EDITORIAL - Transport strikes no longer effective
Rosalinda L. Orosa (The Freeman) - October 3, 2014 - 12:00am

The strike staged by some transport organizations to protest the legality of the controversial Joint Administrative Order of the government failed to paralyze Metro Cebu's vehicular traffic last Tuesday.

This after many local transport groups opted not to join the event. Those that we usually see hitting the streets to condemn pump price increases did not show up, saying they just wanted to wait for the decision of the agencies reviewing the order.   

Only members of Pagkakaisa ng mga Samahan ng Tsuper at Opereytor Nationwide-Cebu and the Alliance of Transport Organization Members Intra-Cebu marched to the offices of concerned government agencies to denounce the JAO, which they claim as draconian and should be stopped.

Today, as a result of the protest, local transport leaders will meet with representatives from the Cebu City government for a dialogue over the order. The groups are also seeking from the Department of Energy a P6 fuel subsidy and the removal of the 12 percent value-added tax for fuel.

Good thing last Tuesday's transport protest did not make any major impact on the riding public in Metro Cebu. There were enough public utility jeepneys available for commuters, except in few routes.

Still, authorities have put in place measures to control the situation. The City Traffic Office Management had readied buses along major thoroughfares to assist stranded commuters.

But the fact that the latest transport strike failed to make any dent for lack of cooperation from other groups only showed that some of them are already tired of using the streets for their demands.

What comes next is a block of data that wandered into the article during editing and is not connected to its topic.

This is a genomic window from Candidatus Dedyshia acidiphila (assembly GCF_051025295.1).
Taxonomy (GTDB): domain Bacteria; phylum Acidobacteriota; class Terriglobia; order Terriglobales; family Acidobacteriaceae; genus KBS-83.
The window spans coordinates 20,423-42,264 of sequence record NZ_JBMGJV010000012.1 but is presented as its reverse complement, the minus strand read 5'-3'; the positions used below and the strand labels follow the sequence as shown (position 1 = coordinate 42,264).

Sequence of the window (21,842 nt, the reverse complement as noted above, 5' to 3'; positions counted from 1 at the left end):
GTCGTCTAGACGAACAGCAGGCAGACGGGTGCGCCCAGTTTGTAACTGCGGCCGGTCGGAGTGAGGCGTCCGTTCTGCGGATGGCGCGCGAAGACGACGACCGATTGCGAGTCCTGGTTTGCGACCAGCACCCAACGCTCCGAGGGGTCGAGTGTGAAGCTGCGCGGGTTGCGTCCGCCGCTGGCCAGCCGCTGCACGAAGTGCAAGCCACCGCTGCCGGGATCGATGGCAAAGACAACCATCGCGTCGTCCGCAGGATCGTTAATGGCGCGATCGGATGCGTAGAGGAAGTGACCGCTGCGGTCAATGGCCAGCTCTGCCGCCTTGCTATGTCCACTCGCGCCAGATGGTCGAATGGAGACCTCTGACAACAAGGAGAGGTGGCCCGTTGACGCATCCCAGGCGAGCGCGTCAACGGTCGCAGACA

Some of these groups seem to have realized the fact that transport strikes are no longer an effective solution to their concerns. That is because, every time they stage a strike, these transport groups do not really accomplish anything substantial except for just causing delay to the riding public.

Of course, transport strikes are absolutely legal if played around the rule of law. But they do not translate to anything if their only purpose is to cause displacement of the riding public.

There are proper venues that protesting transport groups can resort to. And the best way to contest JAO's legitimacy is in court, not in the streets.

 

CEBU CITY CITY TRAFFIC OFFICE MANAGEMENT DEPARTMENT OF ENERGY GROUPS JOINT ADMINISTRATIVE ORDER METRO CEBU OPEREYTOR NATIONWIDE-CEBU AND THE ALLIANCE OF TRANSPORT ORGANIZATION MEMBERS INTRA-CEBU PAGKAKAISA SAMAHAN TRANSPORT TSUPER
  • Latest
Latest
Are you sure you want to log out?
X
Login

Philstar.com is one of the most vibrant, opinionated, discerning communities of readers on cyberspace. With your meaningful insights, help shape the stories that can shape the country. Sign up now!

SIGN IN
or sign in with